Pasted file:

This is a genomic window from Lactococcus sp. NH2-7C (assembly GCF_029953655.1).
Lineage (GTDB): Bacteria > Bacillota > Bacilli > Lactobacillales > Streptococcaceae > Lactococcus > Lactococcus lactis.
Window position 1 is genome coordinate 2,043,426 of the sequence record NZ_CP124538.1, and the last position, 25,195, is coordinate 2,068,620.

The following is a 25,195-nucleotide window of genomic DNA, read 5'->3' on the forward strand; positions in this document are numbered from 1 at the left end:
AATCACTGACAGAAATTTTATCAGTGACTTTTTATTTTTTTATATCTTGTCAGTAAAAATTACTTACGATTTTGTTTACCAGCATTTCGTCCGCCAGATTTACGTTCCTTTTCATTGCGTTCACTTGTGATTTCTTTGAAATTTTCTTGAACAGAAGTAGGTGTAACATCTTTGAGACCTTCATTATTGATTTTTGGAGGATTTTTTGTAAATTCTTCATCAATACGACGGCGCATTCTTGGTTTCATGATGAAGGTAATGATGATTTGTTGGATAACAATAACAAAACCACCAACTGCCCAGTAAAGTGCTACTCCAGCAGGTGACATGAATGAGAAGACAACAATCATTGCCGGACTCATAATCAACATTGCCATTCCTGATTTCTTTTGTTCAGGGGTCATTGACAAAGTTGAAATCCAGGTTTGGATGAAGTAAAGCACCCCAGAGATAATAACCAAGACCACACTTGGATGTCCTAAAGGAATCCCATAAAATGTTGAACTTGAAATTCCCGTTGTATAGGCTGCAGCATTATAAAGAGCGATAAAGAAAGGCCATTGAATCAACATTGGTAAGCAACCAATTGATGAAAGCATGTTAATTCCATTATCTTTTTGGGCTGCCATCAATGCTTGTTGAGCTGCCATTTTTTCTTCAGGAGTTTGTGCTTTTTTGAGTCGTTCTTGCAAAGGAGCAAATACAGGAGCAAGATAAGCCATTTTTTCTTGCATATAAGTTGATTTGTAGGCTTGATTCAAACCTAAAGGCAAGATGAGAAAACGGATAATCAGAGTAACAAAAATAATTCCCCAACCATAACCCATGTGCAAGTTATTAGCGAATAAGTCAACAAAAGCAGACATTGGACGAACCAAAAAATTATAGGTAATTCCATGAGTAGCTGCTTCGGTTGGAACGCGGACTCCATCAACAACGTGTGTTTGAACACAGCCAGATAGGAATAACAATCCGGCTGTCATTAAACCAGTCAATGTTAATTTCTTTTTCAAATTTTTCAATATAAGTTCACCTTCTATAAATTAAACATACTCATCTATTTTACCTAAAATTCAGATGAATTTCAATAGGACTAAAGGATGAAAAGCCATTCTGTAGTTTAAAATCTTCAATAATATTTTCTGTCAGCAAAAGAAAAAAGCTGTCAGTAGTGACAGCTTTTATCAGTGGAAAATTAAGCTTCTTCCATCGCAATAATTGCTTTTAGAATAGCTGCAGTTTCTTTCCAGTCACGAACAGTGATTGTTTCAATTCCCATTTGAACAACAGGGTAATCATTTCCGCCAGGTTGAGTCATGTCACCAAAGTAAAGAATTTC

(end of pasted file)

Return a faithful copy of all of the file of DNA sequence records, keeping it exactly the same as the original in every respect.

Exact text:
This is a genomic window from Lactococcus sp. NH2-7C (assembly GCF_029953655.1).
Lineage (GTDB): Bacteria > Bacillota > Bacilli > Lactobacillales > Streptococcaceae > Lactococcus > Lactococcus lactis.
Window position 1 is genome coordinate 2,043,426 of the sequence record NZ_CP124538.1, and the last position, 25,195, is coordinate 2,068,620.

The following is a 25,195-nucleotide window of genomic DNA, read 5'->3' on the forward strand; positions in this document are numbered from 1 at the left end:
AATCACTGACAGAAATTTTATCAGTGACTTTTTATTTTTTTATATCTTGTCAGTAAAAATTACTTACGATTTTGTTTACCAGCATTTCGTCCGCCAGATTTACGTTCCTTTTCATTGCGTTCACTTGTGATTTCTTTGAAATTTTCTTGAACAGAAGTAGGTGTAACATCTTTGAGACCTTCATTATTGATTTTTGGAGGATTTTTTGTAAATTCTTCATCAATACGACGGCGCATTCTTGGTTTCATGATGAAGGTAATGATGATTTGTTGGATAACAATAACAAAACCACCAACTGCCCAGTAAAGTGCTACTCCAGCAGGTGACATGAATGAGAAGACAACAATCATTGCCGGACTCATAATCAACATTGCCATTCCTGATTTCTTTTGTTCAGGGGTCATTGACAAAGTTGAAATCCAGGTTTGGATGAAGTAAAGCACCCCAGAGATAATAACCAAGACCACACTTGGATGTCCTAAAGGAATCCCATAAAATGTTGAACTTGAAATTCCCGTTGTATAGGCTGCAGCATTATAAAGAGCGATAAAGAAAGGCCATTGAATCAACATTGGTAAGCAACCAATTGATGAAAGCATGTTAATTCCATTATCTTTTTGGGCTGCCATCAATGCTTGTTGAGCTGCCATTTTTTCTTCAGGAGTTTGTGCTTTTTTGAGTCGTTCTTGCAAAGGAGCAAATACAGGAGCAAGATAAGCCATTTTTTCTTGCATATAAGTTGATTTGTAGGCTTGATTCAAACCTAAAGGCAAGATGAGAAAACGGATAATCAGAGTAACAAAAATAATTCCCCAACCATAACCCATGTGCAAGTTATTAGCGAATAAGTCAACAAAAGCAGACATTGGACGAACCAAAAAATTATAGGTAATTCCATGAGTAGCTGCTTCGGTTGGAACGCGGACTCCATCAACAACGTGTGTTTGAACACAGCCAGATAGGAATAACAATCCGGCTGTCATTAAACCAGTCAATGTTAATTTCTTTTTCAAATTTTTCAATATAAGTTCACCTTCTATAAATTAAACATACTCATCTATTTTACCTAAAATTCAGATGAATTTCAATAGGACTAAAGGATGAAAAGCCATTCTGTAGTTTAAAATCTTCAATAATATTTTCTGTCAGCAAAAGAAAAAAGCTGTCAGTAGTGACAGCTTTTATCAGTGGAAAATTAAGCTTCTTCCATCGCAATAATTGCTTTTAGAATAGCTGCAGTTTCTTTCCAGTCACGAACAGTGATTGTTTCAATTCCCATTTGAACAACAGGGTAATCATTTCCGCCAGGTTGAGTCATGTCACCAAAGTAAAGAATTTC